Another cause of AKI is acute nephrocalcinosis from calcium phosphate crystal precipitation, which may occur in other tissues. This develops in the setting of hyperphosphatemia and is exacerbated by overzealous iatrogenic alkalinization, because calcium phosphate, unlike uric acid, becomes less soluble at an alkaline pH. Precipitation of xanthine, which is even less soluble in urine than uric acid, or other purine metabolites whose urinary excretion is increased by the use of allopurinol, are other causes of AKI.

Etiology

Tumor lysis syndrome occurs most often in patients with acute leukemia with high white blood cell (WBC) counts and in those with high-grade lymphomas in response to aggressive treatment. Tumor lysis syndrome may also occur in other hematologic malignancies and in a variety of solid tumors such as hepatoblastoma and stage IV neuroblastoma.[8] It has occasionally occurred spontaneously, prior to any form of therapy.[12]

Patients at highest risk are those with bulky, rapidly proliferating tumors that are sensitive to treatment. An elevated pretreatment lactate dehydrogenase (LDH) level, which correlates with high tumor volume, is a strong prognostic indicator for developing clinically significant complications of therapy. The presence of renal insufficiency prior to therapy also correlates with an increased likelihood of tumor lysis syndrome.

An international consensus expert panel has proposed a classification that stratifies cancers into high, intermediate, or low risk for tumor lysis syndrome.[7] The high-risk group of cancers includes the following:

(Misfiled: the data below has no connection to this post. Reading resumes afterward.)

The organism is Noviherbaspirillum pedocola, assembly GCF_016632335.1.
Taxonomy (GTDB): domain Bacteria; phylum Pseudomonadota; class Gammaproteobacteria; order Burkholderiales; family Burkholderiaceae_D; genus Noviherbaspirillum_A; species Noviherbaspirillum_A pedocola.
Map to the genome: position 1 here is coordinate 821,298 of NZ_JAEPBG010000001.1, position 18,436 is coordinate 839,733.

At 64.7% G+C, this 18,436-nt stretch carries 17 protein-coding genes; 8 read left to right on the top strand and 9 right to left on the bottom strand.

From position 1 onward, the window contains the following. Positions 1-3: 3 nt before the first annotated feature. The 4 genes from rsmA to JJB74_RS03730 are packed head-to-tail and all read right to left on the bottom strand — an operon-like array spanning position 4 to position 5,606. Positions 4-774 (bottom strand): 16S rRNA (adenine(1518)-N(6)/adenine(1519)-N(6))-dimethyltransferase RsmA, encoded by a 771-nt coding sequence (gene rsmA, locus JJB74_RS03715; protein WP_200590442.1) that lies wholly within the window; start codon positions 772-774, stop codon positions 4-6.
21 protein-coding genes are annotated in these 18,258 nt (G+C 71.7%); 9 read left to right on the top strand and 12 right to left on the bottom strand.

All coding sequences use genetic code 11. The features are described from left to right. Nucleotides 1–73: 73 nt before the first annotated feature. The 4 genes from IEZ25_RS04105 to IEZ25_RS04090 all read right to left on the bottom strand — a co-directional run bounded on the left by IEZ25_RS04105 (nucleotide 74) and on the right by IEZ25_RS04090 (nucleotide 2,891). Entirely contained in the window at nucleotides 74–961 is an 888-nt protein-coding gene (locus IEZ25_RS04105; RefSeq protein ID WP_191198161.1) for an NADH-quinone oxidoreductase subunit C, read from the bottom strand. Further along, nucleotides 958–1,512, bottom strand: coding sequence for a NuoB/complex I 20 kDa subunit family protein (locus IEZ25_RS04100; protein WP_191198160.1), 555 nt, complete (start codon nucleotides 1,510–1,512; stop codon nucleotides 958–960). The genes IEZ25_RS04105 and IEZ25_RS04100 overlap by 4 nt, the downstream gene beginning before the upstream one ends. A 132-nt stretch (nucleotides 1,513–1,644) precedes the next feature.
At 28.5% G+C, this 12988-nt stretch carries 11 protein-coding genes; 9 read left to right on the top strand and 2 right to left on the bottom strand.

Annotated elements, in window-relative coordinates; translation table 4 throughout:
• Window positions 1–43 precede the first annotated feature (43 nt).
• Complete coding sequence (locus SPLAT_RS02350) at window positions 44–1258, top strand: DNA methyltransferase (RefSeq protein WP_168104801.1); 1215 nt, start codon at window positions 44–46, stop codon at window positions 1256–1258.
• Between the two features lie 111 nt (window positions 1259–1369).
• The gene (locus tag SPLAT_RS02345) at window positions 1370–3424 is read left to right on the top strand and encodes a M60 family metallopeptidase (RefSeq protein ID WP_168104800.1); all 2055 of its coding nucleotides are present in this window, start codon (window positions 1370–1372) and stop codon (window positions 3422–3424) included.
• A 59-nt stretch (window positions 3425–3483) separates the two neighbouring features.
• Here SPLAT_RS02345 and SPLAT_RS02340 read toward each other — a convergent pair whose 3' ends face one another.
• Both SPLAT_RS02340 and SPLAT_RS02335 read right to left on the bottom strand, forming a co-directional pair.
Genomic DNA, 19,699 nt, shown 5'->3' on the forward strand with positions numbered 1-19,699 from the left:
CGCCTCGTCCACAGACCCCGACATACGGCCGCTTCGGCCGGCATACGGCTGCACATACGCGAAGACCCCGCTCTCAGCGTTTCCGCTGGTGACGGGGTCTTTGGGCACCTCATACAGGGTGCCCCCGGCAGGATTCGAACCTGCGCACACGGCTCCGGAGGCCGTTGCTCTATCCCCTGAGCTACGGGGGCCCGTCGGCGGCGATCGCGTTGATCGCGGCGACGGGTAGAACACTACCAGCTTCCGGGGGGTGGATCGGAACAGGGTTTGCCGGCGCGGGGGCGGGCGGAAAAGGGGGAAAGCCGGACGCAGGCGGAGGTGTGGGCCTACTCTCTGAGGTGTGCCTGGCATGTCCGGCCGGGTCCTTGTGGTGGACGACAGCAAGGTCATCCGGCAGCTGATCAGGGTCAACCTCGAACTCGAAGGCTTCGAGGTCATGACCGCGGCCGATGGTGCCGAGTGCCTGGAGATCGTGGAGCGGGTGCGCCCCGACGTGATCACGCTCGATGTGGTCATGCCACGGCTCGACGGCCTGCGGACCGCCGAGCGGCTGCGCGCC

• Advanced Burkitt lymphoma/leukemia or early-stage disease with elevated baseline LDH
  • Acute lymphocytic leukemia (ALL) with white blood cell (WBC) count ≥ 100,000/µL, or less if the baseline elevation of LDH is twice the upper limit of normal (ULN)
  • Acute myeloid leukemia (AML) with WBC count ≥10000/µL
  • Diffuse large B-cell lymphoma with an elevated baseline LDH of twice ULN and bulky disease

Intermediate-risk malignancies include the following:

  • AML with  WBC of 25,000–100,000/µL
  • ALL with WBC < 100000/µL and an LDH of less than twice ULN
  • Early stage Burkitt lymphoma/leukemia with an LDH of less than twice ULN
  • Diffuse large B-cell lymphoma with a baseline increase in LDH of twice ULN but non-bulky disease

Low-risk diseases include the following:

  • Indolent lymphomas
  • Chronic lymphocytic leukemia
  • Chronic myeloid leukemia in the chronic phase
  • AML with WBC count < 25,000/µL and an LDH elevated to less than twice ULN
  • Multiple myeloma
  • Solid cancers

Reports exist of tumor lysis syndrome associated with the administration of radiation therapy,[13] corticosteroids, hormonal agents, biologic response modifiers, and monoclonal antibodies. Agents reported to cause tumor lysis syndrome include the following:

  • Paclitaxel

  • Fludarabine

  • Etoposide

  • Thalidomide[14]

  • Bortezomib[15]

  • Zoledronic acid[16]

  • Hydroxyurea

The development of tumor lysis syndrome is not limited to the systemic administration of agents; it can occur with intrathecal administration of chemotherapy and with chemo-embolization.

Rare clinical situations in which tumor lysis syndrome has been observed[17] include pregnancy and fever. Patients under general anesthesia have also experienced tumor lysis syndrome.

Epidemiology

International occurrence

The incidence of tumor lysis syndrome is unknown. The prevalence varies among different malignancies; bulky, aggressive, treatment-sensitive tumors are associated with higher frequencies of tumor lysis syndrome. In studies of frequency in patients with intermediate-grade or high-grade non-Hodgkin lymphomas, laboratory evidence of tumor lysis syndrome (42%) occurred much more frequently than the symptomatic clinical syndrome (6%). In children with acute leukemia receiving induction chemotherapy, silent laboratory evidence of tumor lysis syndrome occurred in 70% of cases, but clinically significant tumor lysis syndrome occurred in only 3% of cases.